IN ‘every room the encouragement given by his Majesty to ingenious constructors of time-pieces is apparent,’ wrote an anonymous visitor to Buckingham House in 1802. Among the timepieces on display in George III’s house at the turn of the 19th century that caught the eye of our unnamed commentator was an exceptional burr-walnut veneered and gilt-brass mounted longcase clock by leading English clockmaker Thomas Tompion. It had been made a century earlier for Queen Anne’s husband, Prince George of Denmark, and stood first in the State Bedchamber at Kensington Palace.
Technically ingenious—in addition to the time, it showed days of the month, signs of the zodiac and the position of the Sun, and ran for 390 days on a single winding— Tompion’s clock is also an extraordinarily handsome object, one of only about 650 clocks made during the 40-year lifespan of the workshop opened by the Bedfordshire blacksmith’s son near Fleet Street, in 1671. It reminds us, as dealer in antique clocks Tobias Birch explains, that the finest examples of the art represent ‘a collaboration between clockmakers, cabinetmakers and engravers to produce articles of mechanical excellence and great beauty’.
This collaboration reached its apogee in longcase clocks such as that made by Tompion for Prince George. Widely known as grandfather clocks, after Henry Clay Work published the popular song Grandfather’s Clock in 1876, such clocks (albeit less rarefied) were once a staple of British interiors: tall and freestanding, the case housing a swinging pendulum movement and hanging weights that each fulfil distinct functions, for example, the clock’s chime or hour strike.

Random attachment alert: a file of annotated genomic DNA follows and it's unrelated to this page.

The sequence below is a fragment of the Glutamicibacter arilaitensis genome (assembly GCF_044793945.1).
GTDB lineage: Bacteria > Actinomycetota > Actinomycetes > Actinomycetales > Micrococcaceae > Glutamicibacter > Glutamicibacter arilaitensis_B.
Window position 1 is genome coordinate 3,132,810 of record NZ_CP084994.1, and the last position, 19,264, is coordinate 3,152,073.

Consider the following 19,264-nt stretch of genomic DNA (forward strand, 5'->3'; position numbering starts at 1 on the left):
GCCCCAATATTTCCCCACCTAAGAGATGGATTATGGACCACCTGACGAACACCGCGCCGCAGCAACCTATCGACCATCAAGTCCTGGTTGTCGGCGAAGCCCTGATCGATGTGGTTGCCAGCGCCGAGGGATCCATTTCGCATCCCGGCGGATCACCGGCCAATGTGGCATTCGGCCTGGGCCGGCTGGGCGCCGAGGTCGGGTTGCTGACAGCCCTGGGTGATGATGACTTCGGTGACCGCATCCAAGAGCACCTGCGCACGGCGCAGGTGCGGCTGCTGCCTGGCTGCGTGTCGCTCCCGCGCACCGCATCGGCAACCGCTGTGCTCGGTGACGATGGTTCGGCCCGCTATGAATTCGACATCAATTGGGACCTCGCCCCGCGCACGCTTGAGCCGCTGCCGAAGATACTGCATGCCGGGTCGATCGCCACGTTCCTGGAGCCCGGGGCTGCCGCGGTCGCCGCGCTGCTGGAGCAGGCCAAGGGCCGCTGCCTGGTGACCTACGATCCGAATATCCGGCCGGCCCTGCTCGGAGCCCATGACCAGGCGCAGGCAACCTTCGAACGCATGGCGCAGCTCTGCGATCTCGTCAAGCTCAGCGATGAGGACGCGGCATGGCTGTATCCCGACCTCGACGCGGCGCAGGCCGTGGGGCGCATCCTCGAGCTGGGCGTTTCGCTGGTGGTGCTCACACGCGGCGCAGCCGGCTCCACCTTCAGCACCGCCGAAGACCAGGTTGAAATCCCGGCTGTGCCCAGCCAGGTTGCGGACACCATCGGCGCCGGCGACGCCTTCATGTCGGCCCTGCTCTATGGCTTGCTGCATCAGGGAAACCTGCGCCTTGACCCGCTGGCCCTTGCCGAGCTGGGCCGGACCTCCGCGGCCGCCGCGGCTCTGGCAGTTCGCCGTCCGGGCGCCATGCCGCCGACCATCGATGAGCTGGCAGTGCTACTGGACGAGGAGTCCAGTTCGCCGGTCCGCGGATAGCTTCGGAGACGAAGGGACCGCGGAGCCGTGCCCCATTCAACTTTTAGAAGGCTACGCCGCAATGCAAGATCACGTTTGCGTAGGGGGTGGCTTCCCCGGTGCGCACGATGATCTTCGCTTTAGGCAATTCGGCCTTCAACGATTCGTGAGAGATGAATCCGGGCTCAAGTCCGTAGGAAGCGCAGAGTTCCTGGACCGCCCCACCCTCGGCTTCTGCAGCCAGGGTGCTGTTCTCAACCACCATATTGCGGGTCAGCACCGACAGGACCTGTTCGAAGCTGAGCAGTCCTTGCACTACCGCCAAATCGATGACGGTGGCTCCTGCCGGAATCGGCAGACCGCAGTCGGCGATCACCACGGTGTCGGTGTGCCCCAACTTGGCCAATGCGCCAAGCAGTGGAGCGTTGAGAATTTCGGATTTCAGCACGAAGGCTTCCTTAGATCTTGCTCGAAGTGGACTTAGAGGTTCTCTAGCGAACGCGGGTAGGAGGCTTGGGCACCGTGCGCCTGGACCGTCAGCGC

These are the clocks that previously stood sentinel in halls and studies across the country, their distinctive sounds as much a part of a house’s life as birdsong beyond the windows and mice behind the wainscot, like the clock on the half landing in front of which Beatrix Potter painted an anxious Tabitha Twitchit in The Tale of Samuel Whiskers or the clock that, on its 13th strike, lures Tom into a magical enclave in Philippa Pearce’s classic children’s novel, Tom’s Midnight Garden.
For leading dealer Howard Walwyn, the disappearance of the longcase clock from so many British homes is cause for regret: ‘These clocks are a wonderful living presence in a house, their gentle tick in a room soothing and utterly charming.’ Mr Walwyn points to the diversity of longcase clocks manufactured in Britain between the last quarter of the 17th century and the middle of the 19th century, ‘the fantastic variety in size, proportion, materials used, the architectural perfection or otherwise of the case’.
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